The motor was equipped with a half-disc to model the fan, which was run through a slot sensor comprised of an infrared led and a photo-transistor to emit a voltage pulse with every revolution of the motor. An LM2907 Frequency-to-Voltage IC converted the pulses into a voltage output (~2v/1000RPM) which was fed into a final OpAmp configured as a buffer to give an additional speed readout in milliamps (giving us 2 analog outputs for the speed reading).

Selected Images (click for full size)

Circuit Diagram

Project #3: “Forward-Reverse Run-Jog Motor Control Circuit”

The objective was to create a basic motor control circuit with forward and reverse operation and in either 'run' or 'jog' mode. The task included circuit schematic design and construction with emphasis on clean wire routing and termination, clear labelling and documentaion, and the circuit operating with the first powered demonstration.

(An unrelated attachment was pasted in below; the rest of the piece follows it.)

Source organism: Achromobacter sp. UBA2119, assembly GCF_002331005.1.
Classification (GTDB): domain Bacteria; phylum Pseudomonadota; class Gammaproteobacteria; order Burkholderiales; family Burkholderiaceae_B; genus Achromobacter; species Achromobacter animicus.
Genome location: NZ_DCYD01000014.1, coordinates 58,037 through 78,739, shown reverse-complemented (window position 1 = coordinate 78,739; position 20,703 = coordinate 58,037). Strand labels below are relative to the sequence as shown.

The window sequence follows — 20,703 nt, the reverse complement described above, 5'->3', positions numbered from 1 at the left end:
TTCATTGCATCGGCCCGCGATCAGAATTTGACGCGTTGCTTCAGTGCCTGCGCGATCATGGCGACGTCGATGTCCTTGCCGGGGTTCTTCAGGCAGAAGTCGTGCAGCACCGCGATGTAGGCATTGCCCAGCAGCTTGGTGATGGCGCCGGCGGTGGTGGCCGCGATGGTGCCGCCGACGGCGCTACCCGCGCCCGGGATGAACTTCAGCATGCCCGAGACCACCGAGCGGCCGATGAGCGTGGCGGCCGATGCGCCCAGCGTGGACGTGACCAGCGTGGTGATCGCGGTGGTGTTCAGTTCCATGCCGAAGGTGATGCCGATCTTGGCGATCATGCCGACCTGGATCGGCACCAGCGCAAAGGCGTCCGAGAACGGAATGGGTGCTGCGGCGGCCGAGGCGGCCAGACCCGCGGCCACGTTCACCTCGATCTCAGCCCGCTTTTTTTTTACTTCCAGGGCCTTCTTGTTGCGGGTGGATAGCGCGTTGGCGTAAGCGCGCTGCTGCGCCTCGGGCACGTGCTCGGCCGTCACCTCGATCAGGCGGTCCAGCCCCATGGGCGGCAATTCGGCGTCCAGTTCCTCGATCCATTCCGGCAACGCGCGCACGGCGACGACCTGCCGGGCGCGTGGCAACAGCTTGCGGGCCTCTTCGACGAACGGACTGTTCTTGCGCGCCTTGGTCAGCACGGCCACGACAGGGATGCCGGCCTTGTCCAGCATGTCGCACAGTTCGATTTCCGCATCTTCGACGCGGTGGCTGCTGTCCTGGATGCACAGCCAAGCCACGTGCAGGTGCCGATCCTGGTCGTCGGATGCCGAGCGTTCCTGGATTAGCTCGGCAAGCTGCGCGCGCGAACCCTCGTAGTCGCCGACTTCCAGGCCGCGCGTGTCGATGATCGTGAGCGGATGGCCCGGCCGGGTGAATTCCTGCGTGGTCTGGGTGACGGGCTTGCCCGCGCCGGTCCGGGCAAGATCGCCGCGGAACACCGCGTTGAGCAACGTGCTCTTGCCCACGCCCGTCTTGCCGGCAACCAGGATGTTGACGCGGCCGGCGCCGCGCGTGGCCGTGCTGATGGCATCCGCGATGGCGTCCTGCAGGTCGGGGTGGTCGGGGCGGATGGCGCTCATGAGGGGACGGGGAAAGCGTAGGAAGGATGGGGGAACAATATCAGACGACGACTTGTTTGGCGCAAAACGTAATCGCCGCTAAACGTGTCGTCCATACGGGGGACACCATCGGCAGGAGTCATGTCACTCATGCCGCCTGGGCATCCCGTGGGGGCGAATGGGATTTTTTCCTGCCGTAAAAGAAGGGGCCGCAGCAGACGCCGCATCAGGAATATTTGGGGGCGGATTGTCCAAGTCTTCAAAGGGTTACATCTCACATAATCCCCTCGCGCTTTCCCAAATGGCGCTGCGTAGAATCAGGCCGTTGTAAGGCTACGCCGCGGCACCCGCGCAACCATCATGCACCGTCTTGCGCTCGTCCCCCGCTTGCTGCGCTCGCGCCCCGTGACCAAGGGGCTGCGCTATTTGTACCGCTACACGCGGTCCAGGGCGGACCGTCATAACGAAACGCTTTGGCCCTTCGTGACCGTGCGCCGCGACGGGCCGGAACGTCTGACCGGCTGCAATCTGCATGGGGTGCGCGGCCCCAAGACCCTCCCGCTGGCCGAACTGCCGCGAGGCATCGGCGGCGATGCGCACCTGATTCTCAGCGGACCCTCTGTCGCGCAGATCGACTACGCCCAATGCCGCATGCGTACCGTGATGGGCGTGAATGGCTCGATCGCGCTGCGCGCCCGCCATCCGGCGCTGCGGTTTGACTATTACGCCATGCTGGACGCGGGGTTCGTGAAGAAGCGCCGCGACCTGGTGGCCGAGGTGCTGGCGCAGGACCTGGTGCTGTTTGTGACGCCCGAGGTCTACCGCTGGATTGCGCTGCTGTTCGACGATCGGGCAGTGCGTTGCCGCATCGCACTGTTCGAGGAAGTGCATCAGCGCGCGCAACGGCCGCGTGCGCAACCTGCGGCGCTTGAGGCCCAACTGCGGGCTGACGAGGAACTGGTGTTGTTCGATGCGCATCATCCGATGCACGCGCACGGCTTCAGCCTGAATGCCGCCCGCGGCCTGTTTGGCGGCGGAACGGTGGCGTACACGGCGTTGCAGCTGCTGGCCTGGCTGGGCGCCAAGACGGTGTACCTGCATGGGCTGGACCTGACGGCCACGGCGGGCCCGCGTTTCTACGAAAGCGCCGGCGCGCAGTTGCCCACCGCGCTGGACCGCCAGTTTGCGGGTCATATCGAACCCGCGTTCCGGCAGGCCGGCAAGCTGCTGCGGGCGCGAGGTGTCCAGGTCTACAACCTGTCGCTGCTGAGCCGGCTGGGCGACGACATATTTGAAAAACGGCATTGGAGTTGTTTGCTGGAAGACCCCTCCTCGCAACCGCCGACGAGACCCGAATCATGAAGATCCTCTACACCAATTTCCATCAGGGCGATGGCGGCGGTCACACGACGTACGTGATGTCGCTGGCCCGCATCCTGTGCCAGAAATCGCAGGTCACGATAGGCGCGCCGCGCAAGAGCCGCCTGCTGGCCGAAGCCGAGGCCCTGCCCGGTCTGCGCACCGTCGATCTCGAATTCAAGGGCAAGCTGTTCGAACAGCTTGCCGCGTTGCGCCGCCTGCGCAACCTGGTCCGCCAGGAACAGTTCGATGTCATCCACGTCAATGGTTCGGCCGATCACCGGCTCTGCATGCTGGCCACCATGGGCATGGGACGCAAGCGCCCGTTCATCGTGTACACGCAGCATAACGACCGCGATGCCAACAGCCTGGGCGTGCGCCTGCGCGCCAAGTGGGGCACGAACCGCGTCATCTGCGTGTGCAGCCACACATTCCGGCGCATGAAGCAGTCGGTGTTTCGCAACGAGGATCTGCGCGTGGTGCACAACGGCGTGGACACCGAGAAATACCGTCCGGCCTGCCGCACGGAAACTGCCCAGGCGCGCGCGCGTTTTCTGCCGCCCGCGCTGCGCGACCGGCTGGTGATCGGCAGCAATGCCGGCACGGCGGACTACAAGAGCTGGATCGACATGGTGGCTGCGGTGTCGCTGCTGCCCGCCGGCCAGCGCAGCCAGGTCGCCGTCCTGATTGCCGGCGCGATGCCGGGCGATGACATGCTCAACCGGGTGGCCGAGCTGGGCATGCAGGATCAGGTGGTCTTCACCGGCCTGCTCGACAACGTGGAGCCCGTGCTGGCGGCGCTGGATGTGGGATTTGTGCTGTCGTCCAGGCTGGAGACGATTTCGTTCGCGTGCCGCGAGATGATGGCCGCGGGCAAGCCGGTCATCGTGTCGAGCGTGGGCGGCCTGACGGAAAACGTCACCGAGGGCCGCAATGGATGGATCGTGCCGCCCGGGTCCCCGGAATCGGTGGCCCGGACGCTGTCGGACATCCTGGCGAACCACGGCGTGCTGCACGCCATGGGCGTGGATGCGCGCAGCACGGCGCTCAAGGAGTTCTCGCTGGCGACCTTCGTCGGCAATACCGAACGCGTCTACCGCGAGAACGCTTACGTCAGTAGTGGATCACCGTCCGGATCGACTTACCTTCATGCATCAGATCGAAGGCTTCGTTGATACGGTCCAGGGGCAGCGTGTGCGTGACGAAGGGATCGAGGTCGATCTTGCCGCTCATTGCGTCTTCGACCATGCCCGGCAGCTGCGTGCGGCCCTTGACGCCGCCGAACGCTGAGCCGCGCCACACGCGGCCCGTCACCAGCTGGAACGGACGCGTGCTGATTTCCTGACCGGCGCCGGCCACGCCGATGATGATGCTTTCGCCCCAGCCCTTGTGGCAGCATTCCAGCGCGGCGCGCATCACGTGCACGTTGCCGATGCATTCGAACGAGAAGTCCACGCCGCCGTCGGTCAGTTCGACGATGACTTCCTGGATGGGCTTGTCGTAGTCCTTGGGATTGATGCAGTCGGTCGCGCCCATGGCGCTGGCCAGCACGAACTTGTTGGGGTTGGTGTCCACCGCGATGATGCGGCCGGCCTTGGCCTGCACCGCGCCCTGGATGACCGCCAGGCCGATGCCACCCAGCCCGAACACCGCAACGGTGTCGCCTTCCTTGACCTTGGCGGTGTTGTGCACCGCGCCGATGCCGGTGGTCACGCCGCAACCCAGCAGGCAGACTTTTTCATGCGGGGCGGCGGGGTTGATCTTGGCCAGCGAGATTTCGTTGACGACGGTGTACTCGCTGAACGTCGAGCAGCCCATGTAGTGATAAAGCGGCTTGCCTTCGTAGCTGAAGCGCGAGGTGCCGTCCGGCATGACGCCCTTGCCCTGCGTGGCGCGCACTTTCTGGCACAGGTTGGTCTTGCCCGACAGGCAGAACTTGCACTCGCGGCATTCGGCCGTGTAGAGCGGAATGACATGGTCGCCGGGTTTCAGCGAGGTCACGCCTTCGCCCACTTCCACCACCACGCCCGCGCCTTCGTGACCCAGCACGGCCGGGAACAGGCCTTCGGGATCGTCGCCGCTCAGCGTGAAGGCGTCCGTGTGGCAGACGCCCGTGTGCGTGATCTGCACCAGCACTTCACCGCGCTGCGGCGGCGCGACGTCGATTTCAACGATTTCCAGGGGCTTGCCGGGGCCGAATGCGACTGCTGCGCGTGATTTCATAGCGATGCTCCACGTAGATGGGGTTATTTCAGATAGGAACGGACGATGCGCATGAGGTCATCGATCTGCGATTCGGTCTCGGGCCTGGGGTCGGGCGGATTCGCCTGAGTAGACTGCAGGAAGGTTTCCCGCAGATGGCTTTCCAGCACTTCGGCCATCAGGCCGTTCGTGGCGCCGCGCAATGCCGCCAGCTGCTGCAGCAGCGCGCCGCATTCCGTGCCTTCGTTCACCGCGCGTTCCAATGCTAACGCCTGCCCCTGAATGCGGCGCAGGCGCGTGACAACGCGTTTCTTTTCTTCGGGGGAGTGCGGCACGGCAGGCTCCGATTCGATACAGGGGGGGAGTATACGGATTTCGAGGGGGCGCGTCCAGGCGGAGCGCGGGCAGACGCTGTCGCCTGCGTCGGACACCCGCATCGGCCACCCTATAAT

The 208VAC 3-phase motor was directly energized by a forward-reverse motor starter triggered by a master control relay and operated by push-button and selector switch inputs at the panel. LED indicators were used as outputs to show the operating mode.

The circuit had to operate in either run or jog without the opposing mode functioning ("jog" would not work while in "run-mode", and vice-versa).

Selected Images (click for full size)

CADD Schematic
Inner Panel Layout

Project 4: “Timer-Relay Delayed Start/Stop Motor Control”

A simple timer-relay motor control circuit utilizing 2 timer relays for a delayed start and delayed stop sequence. We were tasked with designing the ladder diagram that would operate the circuit as specified with a 10-second on-delay and 15-second off-delay motor control sequence. The circuit could represent a simplified model of a motor that requires peripheral sequence checks before energizing/de-energizing the motor.

The circuit utilized two Allen-Bradley Timer Relays in an On-Delay and Off-Delay Configuration to provide the delayed-start and delayed-stop sequence. A single control relay served as a master control relay for the circuit. The motor was powered by a 3-phase 208VAC motor starter and operated by pushbuttons on the panel. LED indicators were used for the start-sequence and for the emergency stop.

Selected Images (click for full size)

CADD Schematic

More Projects Being Updated Soon!